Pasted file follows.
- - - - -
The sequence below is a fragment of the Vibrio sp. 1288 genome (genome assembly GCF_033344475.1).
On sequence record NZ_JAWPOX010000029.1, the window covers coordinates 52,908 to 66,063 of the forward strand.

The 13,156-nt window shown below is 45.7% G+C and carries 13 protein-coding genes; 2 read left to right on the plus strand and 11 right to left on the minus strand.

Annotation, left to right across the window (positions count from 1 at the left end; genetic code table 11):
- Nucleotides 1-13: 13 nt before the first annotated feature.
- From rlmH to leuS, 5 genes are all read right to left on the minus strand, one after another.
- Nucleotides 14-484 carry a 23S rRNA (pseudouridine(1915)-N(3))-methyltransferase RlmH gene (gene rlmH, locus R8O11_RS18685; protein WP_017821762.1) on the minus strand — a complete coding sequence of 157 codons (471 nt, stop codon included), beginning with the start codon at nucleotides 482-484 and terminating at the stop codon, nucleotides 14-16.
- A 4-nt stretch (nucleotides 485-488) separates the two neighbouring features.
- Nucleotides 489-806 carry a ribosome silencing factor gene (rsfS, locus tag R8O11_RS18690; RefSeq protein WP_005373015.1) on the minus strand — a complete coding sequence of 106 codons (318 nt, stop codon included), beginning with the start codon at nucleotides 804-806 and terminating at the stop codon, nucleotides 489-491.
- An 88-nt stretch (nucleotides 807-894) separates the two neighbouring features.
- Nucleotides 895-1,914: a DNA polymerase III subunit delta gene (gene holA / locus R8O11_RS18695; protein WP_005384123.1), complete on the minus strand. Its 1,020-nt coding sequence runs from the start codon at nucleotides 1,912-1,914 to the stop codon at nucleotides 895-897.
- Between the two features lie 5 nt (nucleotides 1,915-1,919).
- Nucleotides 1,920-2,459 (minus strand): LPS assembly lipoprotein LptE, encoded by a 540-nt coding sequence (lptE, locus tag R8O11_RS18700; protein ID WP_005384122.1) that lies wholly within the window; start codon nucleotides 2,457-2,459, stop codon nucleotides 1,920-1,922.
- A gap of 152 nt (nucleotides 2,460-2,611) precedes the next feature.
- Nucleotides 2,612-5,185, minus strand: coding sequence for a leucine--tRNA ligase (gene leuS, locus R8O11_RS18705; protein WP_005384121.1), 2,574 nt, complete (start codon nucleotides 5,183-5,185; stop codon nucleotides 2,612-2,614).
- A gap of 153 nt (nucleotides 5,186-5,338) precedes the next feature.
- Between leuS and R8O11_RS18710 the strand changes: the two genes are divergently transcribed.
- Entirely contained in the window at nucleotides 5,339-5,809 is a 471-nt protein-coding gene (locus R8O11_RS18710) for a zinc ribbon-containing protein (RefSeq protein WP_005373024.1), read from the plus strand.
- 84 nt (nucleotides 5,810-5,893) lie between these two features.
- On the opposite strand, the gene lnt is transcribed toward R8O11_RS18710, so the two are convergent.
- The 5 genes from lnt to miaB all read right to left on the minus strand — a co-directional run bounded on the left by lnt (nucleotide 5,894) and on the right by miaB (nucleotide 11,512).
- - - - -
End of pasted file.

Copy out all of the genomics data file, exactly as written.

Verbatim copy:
The sequence below is a fragment of the Vibrio sp. 1288 genome (genome assembly GCF_033344475.1).
On sequence record NZ_JAWPOX010000029.1, the window covers coordinates 52,908 to 66,063 of the forward strand.

The 13,156-nt window shown below is 45.7% G+C and carries 13 protein-coding genes; 2 read left to right on the plus strand and 11 right to left on the minus strand.

Annotation, left to right across the window (positions count from 1 at the left end; genetic code table 11):
- Nucleotides 1-13: 13 nt before the first annotated feature.
- From rlmH to leuS, 5 genes are all read right to left on the minus strand, one after another.
- Nucleotides 14-484 carry a 23S rRNA (pseudouridine(1915)-N(3))-methyltransferase RlmH gene (gene rlmH, locus R8O11_RS18685; protein WP_017821762.1) on the minus strand — a complete coding sequence of 157 codons (471 nt, stop codon included), beginning with the start codon at nucleotides 482-484 and terminating at the stop codon, nucleotides 14-16.
- A 4-nt stretch (nucleotides 485-488) separates the two neighbouring features.
- Nucleotides 489-806 carry a ribosome silencing factor gene (rsfS, locus tag R8O11_RS18690; RefSeq protein WP_005373015.1) on the minus strand — a complete coding sequence of 106 codons (318 nt, stop codon included), beginning with the start codon at nucleotides 804-806 and terminating at the stop codon, nucleotides 489-491.
- An 88-nt stretch (nucleotides 807-894) separates the two neighbouring features.
- Nucleotides 895-1,914: a DNA polymerase III subunit delta gene (gene holA / locus R8O11_RS18695; protein WP_005384123.1), complete on the minus strand. Its 1,020-nt coding sequence runs from the start codon at nucleotides 1,912-1,914 to the stop codon at nucleotides 895-897.
- Between the two features lie 5 nt (nucleotides 1,915-1,919).
- Nucleotides 1,920-2,459 (minus strand): LPS assembly lipoprotein LptE, encoded by a 540-nt coding sequence (lptE, locus tag R8O11_RS18700; protein ID WP_005384122.1) that lies wholly within the window; start codon nucleotides 2,457-2,459, stop codon nucleotides 1,920-1,922.
- A gap of 152 nt (nucleotides 2,460-2,611) precedes the next feature.
- Nucleotides 2,612-5,185, minus strand: coding sequence for a leucine--tRNA ligase (gene leuS, locus R8O11_RS18705; protein WP_005384121.1), 2,574 nt, complete (start codon nucleotides 5,183-5,185; stop codon nucleotides 2,612-2,614).
- A gap of 153 nt (nucleotides 5,186-5,338) precedes the next feature.
- Between leuS and R8O11_RS18710 the strand changes: the two genes are divergently transcribed.
- Entirely contained in the window at nucleotides 5,339-5,809 is a 471-nt protein-coding gene (locus R8O11_RS18710) for a zinc ribbon-containing protein (RefSeq protein WP_005373024.1), read from the plus strand.
- 84 nt (nucleotides 5,810-5,893) lie between these two features.
- On the opposite strand, the gene lnt is transcribed toward R8O11_RS18710, so the two are convergent.
- The 5 genes from lnt to miaB all read right to left on the minus strand — a co-directional run bounded on the left by lnt (nucleotide 5,894) and on the right by miaB (nucleotide 11,512).